½ white onion 

1 ½ bell peppers 

1 inch of ginger 

3 garlic cloves 

4 green chili 

Salt and pepper 

1 tsp cornstarch 

3 tbsp grapeseed oil 

2 tsp red chilli flakes 

2 tbsp sambal 

1 tbsp salt 

½ tbsp red chili powder 

2 tsp of soy sauce 

1 tbsp of vinegar

Instructions:

In a large bowl, mix the diced chicken with the cornstarch. Add seasoning to taste. Add grapeseed oil to a frying pan on medium heat. Fry the chicken, and place it in another bowl once it has cooked. Julienne the onion. Blend garlic, green chili and ginger using as little water as possible to create a thick paste. Dice bell peppers. Using the grease left over in the frying pan, saute the onions before adding the peppers. Cook for 15 minutes on medium-low heat before adding the ginger-garlic-chili paste. Add the chicken back into the pan. Add red chilli flakes, sambal, salt, red chili powder, soy sauce and vinegar. Stir everything together. Eat!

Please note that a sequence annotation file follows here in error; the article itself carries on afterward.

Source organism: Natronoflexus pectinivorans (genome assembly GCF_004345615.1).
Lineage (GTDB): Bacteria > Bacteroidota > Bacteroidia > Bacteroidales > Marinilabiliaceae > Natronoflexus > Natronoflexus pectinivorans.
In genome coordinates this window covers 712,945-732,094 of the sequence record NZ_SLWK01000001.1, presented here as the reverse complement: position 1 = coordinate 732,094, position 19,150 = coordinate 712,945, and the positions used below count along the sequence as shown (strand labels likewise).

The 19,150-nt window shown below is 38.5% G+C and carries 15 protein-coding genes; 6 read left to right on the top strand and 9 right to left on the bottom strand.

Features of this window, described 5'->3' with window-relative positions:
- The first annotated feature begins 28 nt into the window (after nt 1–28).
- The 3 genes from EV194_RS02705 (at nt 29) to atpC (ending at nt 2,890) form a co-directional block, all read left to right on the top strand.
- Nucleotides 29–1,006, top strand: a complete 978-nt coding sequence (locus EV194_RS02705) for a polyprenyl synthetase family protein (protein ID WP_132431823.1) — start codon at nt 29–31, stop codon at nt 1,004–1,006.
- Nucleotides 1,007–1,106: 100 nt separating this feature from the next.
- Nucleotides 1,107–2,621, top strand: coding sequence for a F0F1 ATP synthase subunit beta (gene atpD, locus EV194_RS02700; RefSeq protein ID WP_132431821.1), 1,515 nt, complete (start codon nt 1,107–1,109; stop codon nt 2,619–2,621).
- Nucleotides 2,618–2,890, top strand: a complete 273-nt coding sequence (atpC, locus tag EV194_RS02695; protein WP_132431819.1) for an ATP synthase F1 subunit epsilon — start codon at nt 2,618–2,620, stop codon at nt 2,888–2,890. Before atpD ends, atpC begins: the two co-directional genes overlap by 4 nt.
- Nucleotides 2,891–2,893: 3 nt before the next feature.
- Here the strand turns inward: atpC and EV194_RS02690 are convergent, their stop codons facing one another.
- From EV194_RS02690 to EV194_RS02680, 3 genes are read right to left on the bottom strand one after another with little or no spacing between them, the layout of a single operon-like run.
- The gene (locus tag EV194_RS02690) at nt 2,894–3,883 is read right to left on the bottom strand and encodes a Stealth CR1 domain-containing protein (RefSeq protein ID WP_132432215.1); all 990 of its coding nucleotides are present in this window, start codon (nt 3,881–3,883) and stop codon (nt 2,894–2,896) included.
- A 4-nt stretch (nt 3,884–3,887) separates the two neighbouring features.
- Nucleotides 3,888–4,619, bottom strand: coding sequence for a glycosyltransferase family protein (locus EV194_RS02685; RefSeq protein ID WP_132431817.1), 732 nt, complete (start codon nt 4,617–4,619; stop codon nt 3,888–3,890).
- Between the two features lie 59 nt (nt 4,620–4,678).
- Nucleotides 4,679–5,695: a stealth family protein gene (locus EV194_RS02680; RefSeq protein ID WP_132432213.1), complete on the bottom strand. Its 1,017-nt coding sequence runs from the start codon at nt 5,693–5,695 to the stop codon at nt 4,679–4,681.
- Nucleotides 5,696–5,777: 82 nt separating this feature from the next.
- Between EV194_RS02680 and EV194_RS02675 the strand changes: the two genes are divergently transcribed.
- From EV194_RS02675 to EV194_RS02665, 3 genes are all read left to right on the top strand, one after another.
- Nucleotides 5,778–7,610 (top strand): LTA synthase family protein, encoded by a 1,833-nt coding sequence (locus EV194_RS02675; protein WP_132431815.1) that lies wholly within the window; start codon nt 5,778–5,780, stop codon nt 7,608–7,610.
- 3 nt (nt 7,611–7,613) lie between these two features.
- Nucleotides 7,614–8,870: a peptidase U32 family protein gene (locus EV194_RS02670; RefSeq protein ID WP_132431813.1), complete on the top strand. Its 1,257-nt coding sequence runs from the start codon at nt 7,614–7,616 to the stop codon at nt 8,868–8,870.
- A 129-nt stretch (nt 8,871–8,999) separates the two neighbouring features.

Sweet Potato Stew Adapted from Peas and Thank You

Freya Wasteneys, Features Editor

If you’re a non-chef or a one-pot wonder, this recipe is for you. It’s not the most Christmas-oriented pot of goodness, but it’s great after a day of activity in the snow when you’re hangry and in need of something hearty and warm. Just don’t burn the roof of your mouth while you’re shovelling it in.  

What you’ll need:

16 oz can of diced tomatoes 

12 oz can coconut milk 

12 oz can chickpeas 

½ cup red lentils 

1 medium-sized sweet potato, cubed 

2 tbsp ginger, minced 

3 cloves garlic, minced 

1 ½ cups vegetable broth 

1 tbsp curry powder 

¼ tsp garam masala 

1 tsp cumin 

1 tsp salt 

1 tbsp peanut butter

Instructions:

Throw it in a slow cooker (or a regular pot), and let ‘er simmer. Once the sweet potatoes are soft and have reached the desired consistency, put it in your mouth and savour that sweet feeling.